Hellblazer #267 by Peter Milligan and Stefan Camuncoli

There is a pointed alchemical pseudo-mcguffin at the beginning, where a silver sliver of redemptive light presents itself, that we might beg to come back to later. There is a weakness in the reader, a clearly mistaken belief that despite the dimly-remembered arguments of 20 years ago the ‘anti-’ bit of ‘anti-hero’ should basically be swapped out to form ‘grumpyhero’. That every chain-swinging, chain-smoking, cheyne-stoking gritmeister from the last generation’s reboot of the comicbook protagonist is a mere modern gloss on the Gawainian pureheart formula. As was frequently reiterated even in Garth Ennis’ last, ultra-black run on the character, even the type’s posterboy Frank (in my house we call him Frank because ‘The Punisher’ is not a word that you want coming out of the mouth of a three year old girl) is basically a well-intentioned softy, dealing with a very nasty case of PTSD but whose faith in the innocence of sweet children is strong and clear enough to drag him back from the edge of brain damage every six issues or so.

Constantine is supposed to be the same, in this moral coward’s book anyway. Despite everything, or so I thought, all the low down double dealing is just crow’s feet on an angel’s face – a necessary sacrifice of his own good character for the sake of the greater good (the greater good). He battles demons after all – you have to cheat sometimes. It’s a dirty job, but someone’s got to do it. When the stakes are as high as they frequently are in his life, such dedication to self-besmirchment in order to keep the plagues of hell safely down pit where they belong is a mission of saintly virtue.

So in my pathetic need to hold on to that belief that Constantine is a diamond despite it all, I will do what men-who-beat-women (and those who make excuses for them) so often do: She brought it on herself. It’s that weird alchemy stuff that Epiphany is doing, you see, it’s hit the Nigredo. The process is now literally spinning the universe around the axis of herself, supplying where necessary a twisted, awful walk-in like John Constantine to demonstrate the lesson she needs to learn about the corrupting potentials inherent in the pursuit of the magic life.

Yep: Yuk. What Milligan is doing is something pretty far out in terms of horror, modern or classic – taking care to craft boxes within boxes for the reader’s sympathy to catch itself in, where in its rush to run from the truth in front of it – this Constantine bastard really is a bastard you know – it will twist and squirm, like a greedy banker to defend its right to exist, bending back on its own fused spine, twisting into ever sadder, ever darker corners of itself in order to pretend that that bloke’s still a good bloke. To go back to Ennis again, in Preacher he detailed a version of masculine decency that defined itself with a line in the sand of ‘do no violence to women’. Milligan is taking that as his starting point for the character of Constantine himself – whatever else you need to know about this bloke, he’s not a nice bloke. A blame-me demon might be found to excuse his actions later, but at the moment we should be in no doubt as to the evil of the territories that we’re walking in.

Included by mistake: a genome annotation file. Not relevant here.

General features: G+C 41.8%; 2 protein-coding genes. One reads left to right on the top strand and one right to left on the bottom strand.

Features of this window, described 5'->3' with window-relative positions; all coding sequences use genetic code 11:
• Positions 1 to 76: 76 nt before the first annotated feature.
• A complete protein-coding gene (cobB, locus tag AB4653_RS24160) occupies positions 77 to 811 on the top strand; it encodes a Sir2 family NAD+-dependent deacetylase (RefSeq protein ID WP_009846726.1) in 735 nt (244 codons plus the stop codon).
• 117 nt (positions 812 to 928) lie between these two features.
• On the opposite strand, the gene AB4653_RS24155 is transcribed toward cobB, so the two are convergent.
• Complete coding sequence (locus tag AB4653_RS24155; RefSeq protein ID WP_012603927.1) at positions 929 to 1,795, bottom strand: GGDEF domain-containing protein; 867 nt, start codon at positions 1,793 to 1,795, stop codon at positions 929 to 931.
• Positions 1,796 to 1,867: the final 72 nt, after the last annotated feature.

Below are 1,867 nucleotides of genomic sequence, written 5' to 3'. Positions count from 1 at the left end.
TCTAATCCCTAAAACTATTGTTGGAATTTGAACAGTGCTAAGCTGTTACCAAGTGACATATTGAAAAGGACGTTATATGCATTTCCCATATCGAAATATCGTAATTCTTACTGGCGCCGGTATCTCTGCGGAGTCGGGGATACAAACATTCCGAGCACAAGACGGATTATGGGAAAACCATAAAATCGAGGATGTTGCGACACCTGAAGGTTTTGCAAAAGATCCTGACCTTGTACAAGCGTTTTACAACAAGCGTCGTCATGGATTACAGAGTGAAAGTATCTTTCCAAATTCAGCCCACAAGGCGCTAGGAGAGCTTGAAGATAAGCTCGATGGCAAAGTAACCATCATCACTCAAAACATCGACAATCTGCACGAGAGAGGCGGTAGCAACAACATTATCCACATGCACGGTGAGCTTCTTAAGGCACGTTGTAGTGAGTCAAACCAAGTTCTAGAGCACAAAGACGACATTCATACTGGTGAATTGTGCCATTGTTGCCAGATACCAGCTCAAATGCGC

I award this comic five brains out of five.

Appendix – edited excerpt from last week’s backroom chatter at Mindless Ones HQ

Bobsy: Wow – yusss!!


The Beast Must Die: That’s dinner!

I love it when my shopping list on a Thursday is only Vertigo titles – it’s like I’m 16 again!

Zom: Haven’t been to the comic shop yet – how did it all turn out, with Shade ‘n’ that? No spoilers!

Bots’wana Beast: I’m normally quite unmoved by ‘Cammo’ on arts, but he busted loose on this one. Best Hellblazer single ish in like a decade, I’d say.

TBMD: Totally agreed.

Bobsy: I’ve not read it yet, but basically if true then it’s more or less official: Milligan’s run on HB is the best, ever. Good for him. Good for us. Not good for John, but then things never are.

BB: Not sure if Best Ever but it’s definitely getting to a point where it’s worth thinking about it in those terms; I’d still opt for Ennis (I) at the top of the tree; poss nostalgia for all that unimaginable amount of brown in one comic.

Bobsy: Nah. Ennis wrote Hellblazer, and his riffs made Hellblazer more Ennis. Milligan wrote Hellblazer, and his riffs made Hellblazer more Hellblazer.

TBMD: In a fit of JC-nostalgia I dug out some old Jamie Delano Hellblazers – the Newcastle two-parter. It’s actually pretty great stuff – certainly the best thing Delano’s done (apart from maybe Captain Britain). Very, very influenced by Barker’s ‘the Books of Blood’ (but then who wasn’t in the 80’s?) and riddled with Thatcherite misery.

Bobsy: I think those old Nightraven one-pagers are the best thing Delano’s ever done. No room for the poetry.

TBMD: Oh man – the purple prose of those post-Moore pre-Vertigo comics!! It’s so ripe. I kind of miss it sometimes.


That Hellblazer: Rare Cuts book is a treat actually – you’ve got the two part Newcastle story, the Morrison two-parter, the utterly ace Diary of Danny Drake one-parter from Ennis and Lloyd, and the Delano and Phillips ‘Queenie’ one-off, which is about as grimy and nasty a Hellbalzer story as has been published.

Bobsy: Hellblazer was *brilliant*, really exciting, really nasty, totally comfortable with the characters and their reactions (good Chas work), art really pushed to the limit of the penciller’s style, really great all round. JoetB was good too.

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